Therefore, it seems easy to conclude that anyone either authorizing or implementing illicit and agonizing practices on captives, prisoners legally deemed innocent until proven guilty, needs to be publicly investigated and brought to justice when found culpable. That it is not expedient due to extrajudicial complications, such as pertain to future behaviors of CIA agents and as President Obama alleges, should have no bearing. In the end, the whole matter is this simple. At the same time, President Obama's release of the four memos provided a perfect moment to show the world about the true meddle of which America is made after the nation lost its way for the past eight years.

So why let Baltasar Garz-n, the Spanish counter-terrorism judge who prosecuted General Augusto Pinochet, take the lead against six senior Bush officials condoning torture based on allegations by five Spaniards previously held at Guantanamo Bay? [2] Instead, US officials, in good faith and with earnest determination, should emulate his actions with the first step taken being to engage in consultations with a number of legal experts, including Lawrence Velvel, who has written briefs for the Supreme Court, and Vincent Bugliosi, who meted out justice to Charles Manson for his egging on associates to commit heinous crimes. Indeed, these seasoned legal advisors, unlike their underhanded rogue counterparts, well understand acceptable codes of conduct as defined by US Constitutional law, military regulations and international rules of engagement to which the USA is bound as a signatory. Moreover, there are no jurisprudential grounds for coddling these criminals and to do so is, frankly, outrageous, unjust and immoral! More specifically, it is clear that the use of torture circumvents US law.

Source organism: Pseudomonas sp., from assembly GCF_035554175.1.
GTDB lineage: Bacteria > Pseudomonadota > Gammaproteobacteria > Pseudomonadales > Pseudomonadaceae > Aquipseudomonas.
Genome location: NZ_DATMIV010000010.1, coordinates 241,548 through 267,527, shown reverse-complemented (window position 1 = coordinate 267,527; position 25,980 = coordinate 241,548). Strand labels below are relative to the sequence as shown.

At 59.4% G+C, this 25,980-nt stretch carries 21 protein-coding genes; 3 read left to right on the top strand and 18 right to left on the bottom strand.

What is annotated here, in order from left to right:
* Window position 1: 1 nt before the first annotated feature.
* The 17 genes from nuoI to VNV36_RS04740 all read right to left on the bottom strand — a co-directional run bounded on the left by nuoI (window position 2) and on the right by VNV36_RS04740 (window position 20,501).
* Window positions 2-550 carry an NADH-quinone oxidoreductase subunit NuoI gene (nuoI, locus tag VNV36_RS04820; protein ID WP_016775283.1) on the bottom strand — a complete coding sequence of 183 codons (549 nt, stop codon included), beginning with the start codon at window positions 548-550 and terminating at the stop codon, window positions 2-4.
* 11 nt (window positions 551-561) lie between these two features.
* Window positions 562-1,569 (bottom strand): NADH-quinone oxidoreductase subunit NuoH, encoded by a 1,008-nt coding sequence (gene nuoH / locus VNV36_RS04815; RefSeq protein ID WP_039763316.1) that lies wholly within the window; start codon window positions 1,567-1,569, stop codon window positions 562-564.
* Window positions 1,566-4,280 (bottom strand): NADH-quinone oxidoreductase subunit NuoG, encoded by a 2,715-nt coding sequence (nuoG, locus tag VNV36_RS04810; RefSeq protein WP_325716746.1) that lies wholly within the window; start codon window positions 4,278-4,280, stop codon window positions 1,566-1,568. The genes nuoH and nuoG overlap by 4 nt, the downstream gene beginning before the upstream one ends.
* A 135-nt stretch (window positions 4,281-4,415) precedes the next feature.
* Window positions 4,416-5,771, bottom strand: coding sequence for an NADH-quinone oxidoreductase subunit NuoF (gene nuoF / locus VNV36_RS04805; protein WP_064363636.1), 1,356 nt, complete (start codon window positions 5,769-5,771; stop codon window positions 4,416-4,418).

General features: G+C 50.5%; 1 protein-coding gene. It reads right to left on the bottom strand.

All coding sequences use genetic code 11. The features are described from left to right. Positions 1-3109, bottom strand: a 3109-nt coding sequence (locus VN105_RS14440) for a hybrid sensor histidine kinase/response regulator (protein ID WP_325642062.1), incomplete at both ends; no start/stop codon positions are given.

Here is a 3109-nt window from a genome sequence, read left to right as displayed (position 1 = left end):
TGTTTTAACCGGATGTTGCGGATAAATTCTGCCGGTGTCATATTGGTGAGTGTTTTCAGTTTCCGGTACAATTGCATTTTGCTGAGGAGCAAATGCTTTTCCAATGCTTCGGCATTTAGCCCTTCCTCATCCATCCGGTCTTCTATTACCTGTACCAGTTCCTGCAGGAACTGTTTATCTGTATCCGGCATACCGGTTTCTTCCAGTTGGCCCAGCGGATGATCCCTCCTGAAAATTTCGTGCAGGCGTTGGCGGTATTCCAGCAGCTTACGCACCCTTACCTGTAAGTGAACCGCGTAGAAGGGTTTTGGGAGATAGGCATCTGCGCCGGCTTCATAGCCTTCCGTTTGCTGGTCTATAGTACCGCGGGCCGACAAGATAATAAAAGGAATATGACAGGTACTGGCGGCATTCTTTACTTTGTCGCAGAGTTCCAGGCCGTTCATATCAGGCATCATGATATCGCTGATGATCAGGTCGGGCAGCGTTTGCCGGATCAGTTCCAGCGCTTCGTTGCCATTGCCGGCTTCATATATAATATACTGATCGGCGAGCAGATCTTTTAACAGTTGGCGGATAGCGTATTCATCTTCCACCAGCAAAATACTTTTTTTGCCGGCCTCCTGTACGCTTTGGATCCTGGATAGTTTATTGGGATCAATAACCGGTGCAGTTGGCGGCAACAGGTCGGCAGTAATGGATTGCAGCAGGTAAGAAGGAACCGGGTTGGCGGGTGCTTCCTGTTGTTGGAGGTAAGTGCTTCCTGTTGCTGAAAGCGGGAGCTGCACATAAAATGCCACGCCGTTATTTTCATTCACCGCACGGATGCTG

The Eighth Amendment to the Bill of Rights, particularly, regulates the Federal use of "cruel and unusual punishment" while the Fourteenth Amendment ratifies "equal protection" even at the State level and would, seemingly, apply to all US territorial jurisdictions. Indeed, Justice Brennan; in Furman v. Georgia, 408 U.S. 238 (1972); determined that "There are, then, four principles by which we may determine whether a particular punishment is 'cruel and unusual'." An "essential predicate" is "that a punishment must not by its severity be degrading to human dignity," especially as pertains to torture. "A severe punishment that is obviously inflicted in wholly arbitrary fashion." "A severe punishment that is clearly and totally rejected throughout society." "A severe punishment that is patently unnecessary." [3] At the same time, it is clear from the language used in the Eighth Amendment that it was, in large measure, passed to ban government agents from subjecting incarcerated persons to atrocious forms of corporal punishment. The prohibition is not a nebulous set of loose regulations into which legal teams are free to implant their own spurious understandings of cruelty. Instead, it is a clear-cut prohibition whose meanings and intentions were largely fixed at the time that the Eighth Amendment was sanctioned.